In the next article I will discuss more about what happened in the summer of  1988 and the attitudes of the different wings of the regime towards this event after 22 years and their attitude of the executions they have committed in the past 30 years. I will also look at the reasons why some activists do not like to attract any attention to the crimes of 1988.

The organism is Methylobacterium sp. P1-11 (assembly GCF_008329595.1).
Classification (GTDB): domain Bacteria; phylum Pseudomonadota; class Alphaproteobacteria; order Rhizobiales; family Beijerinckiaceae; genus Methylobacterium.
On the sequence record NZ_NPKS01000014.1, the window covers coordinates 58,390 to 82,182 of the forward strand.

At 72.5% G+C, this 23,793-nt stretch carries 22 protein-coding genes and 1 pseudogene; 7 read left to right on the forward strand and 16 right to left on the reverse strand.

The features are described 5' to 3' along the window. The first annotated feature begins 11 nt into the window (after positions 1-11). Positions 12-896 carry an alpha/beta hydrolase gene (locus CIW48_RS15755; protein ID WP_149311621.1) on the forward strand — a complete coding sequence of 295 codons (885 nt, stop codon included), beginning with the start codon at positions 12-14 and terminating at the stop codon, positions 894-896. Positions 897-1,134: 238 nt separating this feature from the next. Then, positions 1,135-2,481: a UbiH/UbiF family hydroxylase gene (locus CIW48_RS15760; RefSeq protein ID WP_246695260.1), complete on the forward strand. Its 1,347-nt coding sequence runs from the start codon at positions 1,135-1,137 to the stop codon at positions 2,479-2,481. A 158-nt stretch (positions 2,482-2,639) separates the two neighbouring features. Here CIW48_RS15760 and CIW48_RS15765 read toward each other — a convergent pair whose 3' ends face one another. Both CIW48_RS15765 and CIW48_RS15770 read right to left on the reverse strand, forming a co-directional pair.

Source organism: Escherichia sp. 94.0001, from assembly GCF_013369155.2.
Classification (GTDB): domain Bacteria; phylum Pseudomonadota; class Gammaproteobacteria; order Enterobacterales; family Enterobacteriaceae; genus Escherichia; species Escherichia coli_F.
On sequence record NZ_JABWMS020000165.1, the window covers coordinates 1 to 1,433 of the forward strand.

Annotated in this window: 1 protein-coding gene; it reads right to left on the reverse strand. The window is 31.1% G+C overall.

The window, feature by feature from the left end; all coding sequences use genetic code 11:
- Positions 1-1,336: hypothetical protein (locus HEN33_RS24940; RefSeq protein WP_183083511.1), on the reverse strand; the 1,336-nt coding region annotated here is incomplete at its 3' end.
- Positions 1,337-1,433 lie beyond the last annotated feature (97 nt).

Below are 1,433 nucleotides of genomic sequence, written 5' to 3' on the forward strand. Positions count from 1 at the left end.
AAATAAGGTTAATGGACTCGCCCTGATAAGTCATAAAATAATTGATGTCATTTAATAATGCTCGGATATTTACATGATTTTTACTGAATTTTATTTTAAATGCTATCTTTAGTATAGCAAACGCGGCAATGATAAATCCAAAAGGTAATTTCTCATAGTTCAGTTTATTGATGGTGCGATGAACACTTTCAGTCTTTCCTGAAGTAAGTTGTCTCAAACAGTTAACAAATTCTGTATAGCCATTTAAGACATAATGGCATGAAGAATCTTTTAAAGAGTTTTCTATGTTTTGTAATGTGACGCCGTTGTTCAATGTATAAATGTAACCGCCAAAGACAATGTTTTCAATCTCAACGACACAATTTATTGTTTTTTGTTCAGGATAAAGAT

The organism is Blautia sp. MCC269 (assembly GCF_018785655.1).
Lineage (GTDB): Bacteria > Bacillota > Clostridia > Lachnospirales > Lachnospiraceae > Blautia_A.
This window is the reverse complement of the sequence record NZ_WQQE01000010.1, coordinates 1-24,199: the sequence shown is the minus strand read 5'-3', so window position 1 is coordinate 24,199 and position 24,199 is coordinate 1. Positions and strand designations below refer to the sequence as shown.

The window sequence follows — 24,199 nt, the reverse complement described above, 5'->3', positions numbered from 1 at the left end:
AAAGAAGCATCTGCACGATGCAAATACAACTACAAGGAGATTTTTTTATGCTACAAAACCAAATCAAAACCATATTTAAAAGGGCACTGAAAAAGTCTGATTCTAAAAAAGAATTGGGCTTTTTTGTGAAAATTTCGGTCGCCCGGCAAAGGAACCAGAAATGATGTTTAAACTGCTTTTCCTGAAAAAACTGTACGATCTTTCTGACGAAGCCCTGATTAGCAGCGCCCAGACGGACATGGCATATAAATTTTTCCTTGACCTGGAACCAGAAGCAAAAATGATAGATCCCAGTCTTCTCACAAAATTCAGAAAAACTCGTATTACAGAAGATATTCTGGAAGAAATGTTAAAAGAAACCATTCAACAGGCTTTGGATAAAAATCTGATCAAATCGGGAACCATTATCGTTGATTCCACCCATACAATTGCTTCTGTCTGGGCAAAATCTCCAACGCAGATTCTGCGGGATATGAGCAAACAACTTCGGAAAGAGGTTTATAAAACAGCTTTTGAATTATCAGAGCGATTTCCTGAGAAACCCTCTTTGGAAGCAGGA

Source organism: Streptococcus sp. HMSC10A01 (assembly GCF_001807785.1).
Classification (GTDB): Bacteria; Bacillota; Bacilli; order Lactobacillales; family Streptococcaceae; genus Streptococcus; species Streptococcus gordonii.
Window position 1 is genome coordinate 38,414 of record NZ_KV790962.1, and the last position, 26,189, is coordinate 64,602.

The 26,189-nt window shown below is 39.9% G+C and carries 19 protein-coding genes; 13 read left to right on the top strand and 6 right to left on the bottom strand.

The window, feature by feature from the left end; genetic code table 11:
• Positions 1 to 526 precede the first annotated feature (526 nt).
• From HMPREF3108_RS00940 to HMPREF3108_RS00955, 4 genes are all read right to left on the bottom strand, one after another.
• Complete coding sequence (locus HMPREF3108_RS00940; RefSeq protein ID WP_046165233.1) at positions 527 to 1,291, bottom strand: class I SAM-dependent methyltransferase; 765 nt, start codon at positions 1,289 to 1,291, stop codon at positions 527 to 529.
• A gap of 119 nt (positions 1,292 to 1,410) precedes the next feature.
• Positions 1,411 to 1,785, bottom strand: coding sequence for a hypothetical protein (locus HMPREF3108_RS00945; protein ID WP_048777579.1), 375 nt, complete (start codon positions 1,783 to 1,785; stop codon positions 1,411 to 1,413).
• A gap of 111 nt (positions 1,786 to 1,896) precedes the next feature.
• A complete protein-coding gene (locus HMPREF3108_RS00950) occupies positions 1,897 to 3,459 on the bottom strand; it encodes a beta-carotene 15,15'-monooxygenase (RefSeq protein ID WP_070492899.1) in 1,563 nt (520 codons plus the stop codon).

I want to end my article in the memory of Mojtaba my cousin, who was killed in summer 1988, he was 17 when he was arrested, he was a sympathizer of Mujahedin and was arrested with an illegal paper. He was only a school student so he was told to write something asking for forgiveness, he didn’t do it and as a reader of the Mujahedin’s paper he was sentenced to life in prison! During his prison time once he went on a two month long hunger strike which was the reason the other prisoners started calling him Bobby Sands out of respect, in the last time he met his father in prison, he told him: they are doing chemical exams on us, the things that they want to use against Iraq in the war first they try it on us, he looked very pale and under his eyes had turned purple, after that he never got a chance to see or call or write to his family, one year later, in that unforgettable summer of 1988, the manager of the prison called my uncle he said: “we want to release your son, get ready to celebrate”, my uncle and his family prepared a big party and invited a lot of people, my uncle went to evin prison in the day he was told, they put a blindfold on his eyes, and led him through some halls and floors, he said: “I felt strange and unsecured, I felt something is wrong but I never even guessed how cruel they could be.” They led him to a room finally and gave him a bag: inside was Mojtaba’s two shirts and a small towel and a few other personal things, they told him that his son was executed and that he should go home and not to speak a word about this otherwise the authorities “will take your daughter to same place that he is now! No we can not tell you were he is buried.”  My uncle went home and all the preparation for the party was spent for Mojtaba’s small funeral, when he is talking about Mojtaba’s childhood or a memory from him he puts his hand on the shoulder of his other son and tries to smile, Mojtaba’s name is not in any list, we never knew were they hide his warm and kind heart, but he and the memory of his braveness and his way of life remains among the family, and I strongly believe that the one’s who could not stand his social consciousness and human like way of living will one day pay for their guilt, and I know that none of us is never going to forget nor forgive their crimes.